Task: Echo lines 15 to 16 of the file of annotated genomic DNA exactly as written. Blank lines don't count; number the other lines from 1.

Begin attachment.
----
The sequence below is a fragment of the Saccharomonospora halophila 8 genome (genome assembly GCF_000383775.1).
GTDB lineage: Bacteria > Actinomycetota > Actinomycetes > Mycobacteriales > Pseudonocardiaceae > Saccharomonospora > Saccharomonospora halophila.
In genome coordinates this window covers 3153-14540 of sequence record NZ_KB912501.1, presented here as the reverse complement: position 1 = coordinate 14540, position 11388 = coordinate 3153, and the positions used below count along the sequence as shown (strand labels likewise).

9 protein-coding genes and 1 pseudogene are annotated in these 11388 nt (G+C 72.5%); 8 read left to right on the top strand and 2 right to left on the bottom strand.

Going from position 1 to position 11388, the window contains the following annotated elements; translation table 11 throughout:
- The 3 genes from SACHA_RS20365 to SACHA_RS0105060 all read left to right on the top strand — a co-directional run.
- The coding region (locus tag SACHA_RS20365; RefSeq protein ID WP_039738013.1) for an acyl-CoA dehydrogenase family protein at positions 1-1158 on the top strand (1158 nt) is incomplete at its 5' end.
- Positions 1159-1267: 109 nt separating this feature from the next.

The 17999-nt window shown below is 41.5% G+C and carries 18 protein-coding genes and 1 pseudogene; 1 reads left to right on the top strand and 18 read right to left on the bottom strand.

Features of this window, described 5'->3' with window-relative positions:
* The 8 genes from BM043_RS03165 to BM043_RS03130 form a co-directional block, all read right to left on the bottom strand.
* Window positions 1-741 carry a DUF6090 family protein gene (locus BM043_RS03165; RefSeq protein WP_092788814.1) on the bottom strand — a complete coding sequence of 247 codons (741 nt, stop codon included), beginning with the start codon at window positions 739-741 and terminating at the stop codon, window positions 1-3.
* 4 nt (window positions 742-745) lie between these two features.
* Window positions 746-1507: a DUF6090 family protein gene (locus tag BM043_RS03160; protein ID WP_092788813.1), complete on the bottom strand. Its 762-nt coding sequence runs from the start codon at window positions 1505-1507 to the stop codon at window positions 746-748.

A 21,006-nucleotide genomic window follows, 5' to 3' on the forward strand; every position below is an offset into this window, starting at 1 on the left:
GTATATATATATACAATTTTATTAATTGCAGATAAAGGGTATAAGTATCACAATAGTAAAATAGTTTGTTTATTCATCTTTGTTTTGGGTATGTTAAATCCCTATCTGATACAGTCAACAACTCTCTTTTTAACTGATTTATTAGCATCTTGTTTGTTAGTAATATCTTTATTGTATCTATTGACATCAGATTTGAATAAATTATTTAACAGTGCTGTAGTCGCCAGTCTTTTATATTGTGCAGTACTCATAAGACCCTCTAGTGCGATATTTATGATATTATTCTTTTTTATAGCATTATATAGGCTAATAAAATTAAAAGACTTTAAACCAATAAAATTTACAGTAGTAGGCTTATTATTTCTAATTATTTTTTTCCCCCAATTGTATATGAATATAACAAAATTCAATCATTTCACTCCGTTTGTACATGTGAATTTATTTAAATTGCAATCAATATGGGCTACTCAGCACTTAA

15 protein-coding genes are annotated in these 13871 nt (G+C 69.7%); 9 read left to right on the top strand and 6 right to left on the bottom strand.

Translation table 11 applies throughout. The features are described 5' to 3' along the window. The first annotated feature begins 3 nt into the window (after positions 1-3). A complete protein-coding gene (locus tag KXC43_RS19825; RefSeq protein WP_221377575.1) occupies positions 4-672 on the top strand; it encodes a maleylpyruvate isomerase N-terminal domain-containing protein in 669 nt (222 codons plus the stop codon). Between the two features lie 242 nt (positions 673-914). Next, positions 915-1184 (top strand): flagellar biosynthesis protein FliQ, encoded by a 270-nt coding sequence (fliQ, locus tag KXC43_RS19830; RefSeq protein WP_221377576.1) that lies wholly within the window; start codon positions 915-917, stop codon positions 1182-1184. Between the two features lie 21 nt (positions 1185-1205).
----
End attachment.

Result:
A 21,006-nucleotide genomic window follows, 5' to 3' on the forward strand; every position below is an offset into this window, starting at 1 on the left:
GTATATATATATACAATTTTATTAATTGCAGATAAAGGGTATAAGTATCACAATAGTAAAATAGTTTGTTTATTCATCTTTGTTTTGGGTATGTTAAATCCCTATCTGATACAGTCAACAACTCTCTTTTTAACTGATTTATTAGCATCTTGTTTGTTAGTAATATCTTTATTGTATCTATTGACATCAGATTTGAATAAATTATTTAACAGTGCTGTAGTCGCCAGTCTTTTATATTGTGCAGTACTCATAAGACCCTCTAGTGCGATATTTATGATATTATTCTTTTTTATAGCATTATATAGGCTAATAAAATTAAAAGACTTTAAACCAATAAAATTTACAGTAGTAGGCTTATTATTTCTAATTATTTTTTTCCCCCAATTGTATATGAATATAACAAAATTCAATCATTTCACTCCGTTTGTACATGTGAATTTATTTAAATTGCAATCAATATGGGCTACTCAGCACTTAA